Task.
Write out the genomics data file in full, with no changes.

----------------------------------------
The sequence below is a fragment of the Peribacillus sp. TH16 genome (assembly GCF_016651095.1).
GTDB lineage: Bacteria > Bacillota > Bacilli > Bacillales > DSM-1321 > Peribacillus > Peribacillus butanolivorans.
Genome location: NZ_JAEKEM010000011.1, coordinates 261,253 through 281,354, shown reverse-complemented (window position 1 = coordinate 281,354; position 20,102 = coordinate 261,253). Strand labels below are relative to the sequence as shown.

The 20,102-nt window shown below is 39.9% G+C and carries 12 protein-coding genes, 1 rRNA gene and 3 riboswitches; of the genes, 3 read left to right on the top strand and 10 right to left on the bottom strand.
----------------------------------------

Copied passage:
The sequence below is a fragment of the Peribacillus sp. TH16 genome (assembly GCF_016651095.1).
GTDB lineage: Bacteria > Bacillota > Bacilli > Bacillales > DSM-1321 > Peribacillus > Peribacillus butanolivorans.
Genome location: NZ_JAEKEM010000011.1, coordinates 261,253 through 281,354, shown reverse-complemented (window position 1 = coordinate 281,354; position 20,102 = coordinate 261,253). Strand labels below are relative to the sequence as shown.

The 20,102-nt window shown below is 39.9% G+C and carries 12 protein-coding genes, 1 rRNA gene and 3 riboswitches; of the genes, 3 read left to right on the top strand and 10 right to left on the bottom strand.